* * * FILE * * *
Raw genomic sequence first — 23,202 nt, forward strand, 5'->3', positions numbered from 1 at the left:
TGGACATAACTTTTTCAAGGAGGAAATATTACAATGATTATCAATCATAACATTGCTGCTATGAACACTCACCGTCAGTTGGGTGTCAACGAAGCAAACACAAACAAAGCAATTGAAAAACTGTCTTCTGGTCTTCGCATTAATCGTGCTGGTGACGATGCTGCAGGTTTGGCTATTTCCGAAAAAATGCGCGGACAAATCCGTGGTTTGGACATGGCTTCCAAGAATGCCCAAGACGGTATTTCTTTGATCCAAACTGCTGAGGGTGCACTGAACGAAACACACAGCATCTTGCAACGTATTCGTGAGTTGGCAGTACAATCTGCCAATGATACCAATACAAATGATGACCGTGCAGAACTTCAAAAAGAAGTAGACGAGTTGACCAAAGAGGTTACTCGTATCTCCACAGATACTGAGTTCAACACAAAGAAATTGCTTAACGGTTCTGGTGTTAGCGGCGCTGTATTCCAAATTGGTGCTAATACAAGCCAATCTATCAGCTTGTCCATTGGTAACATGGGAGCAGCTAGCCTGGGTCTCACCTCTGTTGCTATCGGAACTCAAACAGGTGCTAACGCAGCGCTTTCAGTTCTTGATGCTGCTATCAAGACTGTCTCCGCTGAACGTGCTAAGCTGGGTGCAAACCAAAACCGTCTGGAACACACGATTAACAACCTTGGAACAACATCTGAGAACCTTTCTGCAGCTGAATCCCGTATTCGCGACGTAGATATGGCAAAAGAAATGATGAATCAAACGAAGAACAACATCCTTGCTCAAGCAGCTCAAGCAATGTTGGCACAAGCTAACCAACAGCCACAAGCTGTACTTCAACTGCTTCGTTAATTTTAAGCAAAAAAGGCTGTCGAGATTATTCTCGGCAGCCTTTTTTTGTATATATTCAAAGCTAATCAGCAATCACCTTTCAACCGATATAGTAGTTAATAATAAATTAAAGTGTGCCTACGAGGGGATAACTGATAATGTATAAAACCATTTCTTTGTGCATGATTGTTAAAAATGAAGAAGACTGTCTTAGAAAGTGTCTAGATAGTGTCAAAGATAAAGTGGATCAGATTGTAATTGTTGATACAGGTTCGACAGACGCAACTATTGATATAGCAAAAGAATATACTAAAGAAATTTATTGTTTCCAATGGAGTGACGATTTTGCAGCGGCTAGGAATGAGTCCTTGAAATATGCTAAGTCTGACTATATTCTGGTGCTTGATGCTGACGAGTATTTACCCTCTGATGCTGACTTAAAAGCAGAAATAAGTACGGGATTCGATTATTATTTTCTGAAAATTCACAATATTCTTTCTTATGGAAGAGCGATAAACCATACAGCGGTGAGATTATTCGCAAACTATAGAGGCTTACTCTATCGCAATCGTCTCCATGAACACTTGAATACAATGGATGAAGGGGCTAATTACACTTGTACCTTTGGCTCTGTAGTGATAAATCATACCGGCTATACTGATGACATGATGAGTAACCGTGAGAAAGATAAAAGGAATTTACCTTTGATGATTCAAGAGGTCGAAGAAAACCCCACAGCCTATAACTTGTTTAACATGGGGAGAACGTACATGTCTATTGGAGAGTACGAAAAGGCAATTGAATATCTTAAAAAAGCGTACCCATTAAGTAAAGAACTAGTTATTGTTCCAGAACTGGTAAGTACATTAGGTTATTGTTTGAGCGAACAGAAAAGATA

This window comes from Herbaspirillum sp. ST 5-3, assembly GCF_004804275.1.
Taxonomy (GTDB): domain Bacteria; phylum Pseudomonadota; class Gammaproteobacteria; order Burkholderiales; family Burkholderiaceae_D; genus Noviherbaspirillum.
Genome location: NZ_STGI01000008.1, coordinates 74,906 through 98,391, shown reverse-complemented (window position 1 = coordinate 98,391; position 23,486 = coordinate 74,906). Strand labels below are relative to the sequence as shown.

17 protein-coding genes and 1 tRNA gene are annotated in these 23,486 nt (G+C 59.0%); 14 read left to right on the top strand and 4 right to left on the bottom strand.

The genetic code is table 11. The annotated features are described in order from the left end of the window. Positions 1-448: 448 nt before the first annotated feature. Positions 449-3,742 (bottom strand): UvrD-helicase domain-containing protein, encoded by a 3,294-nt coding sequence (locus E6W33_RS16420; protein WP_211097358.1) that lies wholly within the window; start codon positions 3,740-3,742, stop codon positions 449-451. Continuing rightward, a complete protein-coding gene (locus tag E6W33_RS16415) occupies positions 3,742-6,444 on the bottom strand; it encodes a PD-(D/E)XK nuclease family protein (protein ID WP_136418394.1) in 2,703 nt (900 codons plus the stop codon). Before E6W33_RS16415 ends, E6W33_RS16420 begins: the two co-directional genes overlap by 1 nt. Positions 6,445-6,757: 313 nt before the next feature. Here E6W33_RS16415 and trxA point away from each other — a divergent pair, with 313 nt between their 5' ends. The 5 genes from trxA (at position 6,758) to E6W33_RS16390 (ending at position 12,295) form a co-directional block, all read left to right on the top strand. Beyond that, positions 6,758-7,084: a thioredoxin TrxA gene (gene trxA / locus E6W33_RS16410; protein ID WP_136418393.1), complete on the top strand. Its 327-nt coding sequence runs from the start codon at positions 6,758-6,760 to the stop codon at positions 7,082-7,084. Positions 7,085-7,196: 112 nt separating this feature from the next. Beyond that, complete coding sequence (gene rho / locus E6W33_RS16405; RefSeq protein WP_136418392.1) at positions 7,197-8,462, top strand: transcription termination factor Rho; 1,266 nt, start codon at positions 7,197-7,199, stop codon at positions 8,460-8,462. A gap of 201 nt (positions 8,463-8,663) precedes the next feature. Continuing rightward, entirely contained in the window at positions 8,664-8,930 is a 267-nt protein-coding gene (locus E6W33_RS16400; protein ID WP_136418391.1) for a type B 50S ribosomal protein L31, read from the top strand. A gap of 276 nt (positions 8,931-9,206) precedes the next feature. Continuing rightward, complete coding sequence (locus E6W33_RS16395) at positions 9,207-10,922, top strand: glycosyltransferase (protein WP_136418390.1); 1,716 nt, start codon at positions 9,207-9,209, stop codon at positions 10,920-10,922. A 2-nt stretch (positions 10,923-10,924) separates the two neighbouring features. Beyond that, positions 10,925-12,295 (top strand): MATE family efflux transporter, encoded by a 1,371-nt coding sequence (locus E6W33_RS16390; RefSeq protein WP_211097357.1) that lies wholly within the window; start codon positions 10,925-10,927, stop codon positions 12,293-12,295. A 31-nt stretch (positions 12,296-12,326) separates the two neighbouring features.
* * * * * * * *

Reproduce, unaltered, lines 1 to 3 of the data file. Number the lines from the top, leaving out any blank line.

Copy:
Raw genomic sequence first — 23,202 nt, forward strand, 5'->3', positions numbered from 1 at the left:
TGGACATAACTTTTTCAAGGAGGAAATATTACAATGATTATCAATCATAACATTGCTGCTATGAACACTCACCGTCAGTTGGGTGTCAACGAAGCAAACACAAACAAAGCAATTGAAAAACTGTCTTCTGGTCTTCGCATTAATCGTGCTGGTGACGATGCTGCAGGTTTGGCTATTTCCGAAAAAATGCGCGGACAAATCCGTGGTTTGGACATGGCTTCCAAGAATGCCCAAGACGGTATTTCTTTGATCCAAACTGCTGAGGGTGCACTGAACGAAACACACAGCATCTTGCAACGTATTCGTGAGTTGGCAGTACAATCTGCCAATGATACCAATACAAATGATGACCGTGCAGAACTTCAAAAAGAAGTAGACGAGTTGACCAAAGAGGTTACTCGTATCTCCACAGATACTGAGTTCAACACAAAGAAATTGCTTAACGGTTCTGGTGTTAGCGGCGCTGTATTCCAAATTGGTGCTAATACAAGCCAATCTATCAGCTTGTCCATTGGTAACATGGGAGCAGCTAGCCTGGGTCTCACCTCTGTTGCTATCGGAACTCAAACAGGTGCTAACGCAGCGCTTTCAGTTCTTGATGCTGCTATCAAGACTGTCTCCGCTGAACGTGCTAAGCTGGGTGCAAACCAAAACCGTCTGGAACACACGATTAACAACCTTGGAACAACATCTGAGAACCTTTCTGCAGCTGAATCCCGTATTCGCGACGTAGATATGGCAAAAGAAATGATGAATCAAACGAAGAACAACATCCTTGCTCAAGCAGCTCAAGCAATGTTGGCACAAGCTAACCAACAGCCACAAGCTGTACTTCAACTGCTTCGTTAATTTTAAGCAAAAAAGGCTGTCGAGATTATTCTCGGCAGCCTTTTTTTGTATATATTCAAAGCTAATCAGCAATCACCTTTCAACCGATATAGTAGTTAATAATAAATTAAAGTGTGCCTACGAGGGGATAACTGATAATGTATAAAACCATTTCTTTGTGCATGATTGTTAAAAATGAAGAAGACTGTCTTAGAAAGTGTCTAGATAGTGTCAAAGATAAAGTGGATCAGATTGTAATTGTTGATACAGGTTCGACAGACGCAACTATTGATATAGCAAAAGAATATACTAAAGAAATTTATTGTTTCCAATGGAGTGACGATTTTGCAGCGGCTAGGAATGAGTCCTTGAAATATGCTAAGTCTGACTATATTCTGGTGCTTGATGCTGACGAGTATTTACCCTCTGATGCTGACTTAAAAGCAGAAATAAGTACGGGATTCGATTATTATTTTCTGAAAATTCACAATATTCTTTCTTATGGAAGAGCGATAAACCATACAGCGGTGAGATTATTCGCAAACTATAGAGGCTTACTCTATCGCAATCGTCTCCATGAACACTTGAATACAATGGATGAAGGGGCTAATTACACTTGTACCTTTGGCTCTGTAGTGATAAATCATACCGGCTATACTGATGACATGATGAGTAACCGTGAGAAAGATAAAAGGAATTTACCTTTGATGATTCAAGAGGTCGAAGAAAACCCCACAGCCTATAACTTGTTTAACATGGGGAGAACGTACATGTCTATTGGAGAGTACGAAAAGGCAATTGAATATCTTAAAAAAGCGTACCCATTAAGTAAAGAACTAGTTATTGTTCCAGAACTGGTAAGTACATTAGGTTATTGTTTGAGCGAACAGAAAAGATA

This window comes from Herbaspirillum sp. ST 5-3, assembly GCF_004804275.1.